Ne me quitte pas - the lyrics

Read these - the French is not THAT hard - and compare with the English version, 'If you go away' and you will go a long way towards seeing why French song is awesome.

The story behind the song is ugly, and Brel described the song as a hymn to the cowardice of man.



Ne me quitte pas
Il faut oublier
Tout peut s'oublier
Qui s'enfuit déjà
Oublier le temps
Des malentendus
Et le temps perdu
A savoir comment
Oublier ces heures
Qui tuaient parfois
A coups de pourquoi
Le coeur du bonheur
Ne me quitte pas
Ne me quitte pas
Ne me quitte pas
Ne me quitte pas

Moi je t'offrirai
Des perles de pluie
Venues de pays
Où il ne pleut pas
Je creuserai la terre
Jusqu'après ma mort
Pour couvrir ton corps
D'or et de lumière
Je ferai un domaine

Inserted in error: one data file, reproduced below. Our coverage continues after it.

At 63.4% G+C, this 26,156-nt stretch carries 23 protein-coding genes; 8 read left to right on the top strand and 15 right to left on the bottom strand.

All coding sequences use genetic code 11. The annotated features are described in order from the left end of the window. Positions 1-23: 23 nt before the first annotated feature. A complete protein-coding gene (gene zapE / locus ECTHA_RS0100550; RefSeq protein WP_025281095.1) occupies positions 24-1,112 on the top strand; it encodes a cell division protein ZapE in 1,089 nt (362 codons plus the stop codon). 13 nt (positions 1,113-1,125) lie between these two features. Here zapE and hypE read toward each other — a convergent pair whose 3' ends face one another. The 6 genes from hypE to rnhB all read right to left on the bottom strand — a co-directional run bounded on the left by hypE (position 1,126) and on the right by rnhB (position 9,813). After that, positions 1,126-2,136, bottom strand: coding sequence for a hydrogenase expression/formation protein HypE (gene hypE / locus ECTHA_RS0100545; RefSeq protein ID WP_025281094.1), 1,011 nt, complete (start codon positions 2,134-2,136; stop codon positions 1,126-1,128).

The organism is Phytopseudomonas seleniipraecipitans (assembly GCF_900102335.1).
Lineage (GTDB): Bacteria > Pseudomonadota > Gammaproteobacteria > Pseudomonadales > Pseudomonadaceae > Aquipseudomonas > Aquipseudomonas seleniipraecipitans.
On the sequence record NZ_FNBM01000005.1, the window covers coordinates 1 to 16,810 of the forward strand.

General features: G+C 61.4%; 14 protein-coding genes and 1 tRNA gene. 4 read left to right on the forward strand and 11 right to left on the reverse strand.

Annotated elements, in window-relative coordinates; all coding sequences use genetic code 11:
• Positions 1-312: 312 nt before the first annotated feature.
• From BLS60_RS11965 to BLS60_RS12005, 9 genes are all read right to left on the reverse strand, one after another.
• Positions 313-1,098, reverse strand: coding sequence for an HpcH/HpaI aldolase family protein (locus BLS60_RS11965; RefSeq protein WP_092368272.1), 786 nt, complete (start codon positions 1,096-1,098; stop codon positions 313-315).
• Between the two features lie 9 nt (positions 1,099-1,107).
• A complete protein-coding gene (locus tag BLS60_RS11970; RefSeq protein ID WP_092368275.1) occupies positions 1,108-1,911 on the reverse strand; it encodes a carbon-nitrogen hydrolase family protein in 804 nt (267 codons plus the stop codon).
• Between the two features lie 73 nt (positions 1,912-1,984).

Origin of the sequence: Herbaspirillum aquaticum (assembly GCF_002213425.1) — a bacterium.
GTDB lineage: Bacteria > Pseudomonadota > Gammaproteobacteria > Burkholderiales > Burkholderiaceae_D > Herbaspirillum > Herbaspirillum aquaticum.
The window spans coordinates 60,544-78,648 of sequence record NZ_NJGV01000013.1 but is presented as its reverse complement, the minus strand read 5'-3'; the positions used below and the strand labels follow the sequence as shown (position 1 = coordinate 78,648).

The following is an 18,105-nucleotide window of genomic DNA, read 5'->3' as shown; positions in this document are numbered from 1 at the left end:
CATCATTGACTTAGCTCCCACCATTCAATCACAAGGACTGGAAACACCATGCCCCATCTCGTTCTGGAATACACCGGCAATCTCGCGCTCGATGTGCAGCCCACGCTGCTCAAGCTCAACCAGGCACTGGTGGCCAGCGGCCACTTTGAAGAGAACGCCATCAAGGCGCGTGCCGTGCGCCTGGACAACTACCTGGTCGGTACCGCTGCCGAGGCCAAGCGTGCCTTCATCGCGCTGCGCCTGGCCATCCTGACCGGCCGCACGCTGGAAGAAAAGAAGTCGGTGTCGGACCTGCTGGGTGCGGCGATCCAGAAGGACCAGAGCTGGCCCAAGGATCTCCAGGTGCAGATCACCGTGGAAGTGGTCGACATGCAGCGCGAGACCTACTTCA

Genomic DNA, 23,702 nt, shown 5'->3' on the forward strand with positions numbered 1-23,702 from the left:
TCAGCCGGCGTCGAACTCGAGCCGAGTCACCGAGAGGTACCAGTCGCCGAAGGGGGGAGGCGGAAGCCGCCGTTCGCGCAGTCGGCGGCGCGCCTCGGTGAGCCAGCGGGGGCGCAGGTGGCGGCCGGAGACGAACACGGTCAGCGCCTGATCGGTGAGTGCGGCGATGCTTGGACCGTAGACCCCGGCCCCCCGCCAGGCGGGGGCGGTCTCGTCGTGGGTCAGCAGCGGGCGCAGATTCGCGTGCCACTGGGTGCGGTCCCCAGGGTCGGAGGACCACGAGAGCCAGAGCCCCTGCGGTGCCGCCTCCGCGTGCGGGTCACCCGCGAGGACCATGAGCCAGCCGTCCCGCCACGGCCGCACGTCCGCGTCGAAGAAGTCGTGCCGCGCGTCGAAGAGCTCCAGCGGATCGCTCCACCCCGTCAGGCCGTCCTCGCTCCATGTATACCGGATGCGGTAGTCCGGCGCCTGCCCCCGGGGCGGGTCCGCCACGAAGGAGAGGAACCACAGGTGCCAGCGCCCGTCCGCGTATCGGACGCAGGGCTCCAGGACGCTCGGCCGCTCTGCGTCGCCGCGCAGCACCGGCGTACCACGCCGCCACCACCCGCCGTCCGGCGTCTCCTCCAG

Où l'amour sera roi
Où l'amour sera loi
Où tu seras reine
Ne me quitte pas
Ne me quitte pas
Ne me quitte pas
Ne me quitte pas

Ne me quitte pas
Je t'inventerai
Des mots insensés
Que tu comprendras
Je te parlerai
De ces amants-là
Qui ont vu deux fois
Leurs coeurs s'embraser
Je te raconterai
L'histoire de ce roi
Mort de n'avoir pas
Pu te rencontrer
Ne me quitte pas
Ne me quitte pas
Ne me quitte pas
Ne me quitte pas

On a vu souvent
Rejaillir le feu
De l'ancien volcan
Qu'on croyait trop vieux
Il est paraît-il
Des terres brûlées
Donnant plus de blé
Qu'un meilleur avril
Et quand vient le soir
Pour qu'un ciel flamboie
Le rouge et le noir
Ne s'épousent-ils pas
Ne me quitte pas
Ne me quitte pas
Ne me quitte pas
Ne me quitte pas

Ne me quitte pas
Je n'vais plus pleurer
Je n'vais plus parler
Je me cacherai là
A te regarder
Danser et sourire
Et t'écouter
Chanter et puis rire
Laisse-moi devenir
L'ombre de ton ombre
L'ombre de ta main
L'ombre de ton chien
Mais
Ne me quitte pas
Ne me quitte pas
Ne me quitte pas
Ne me quitte pas.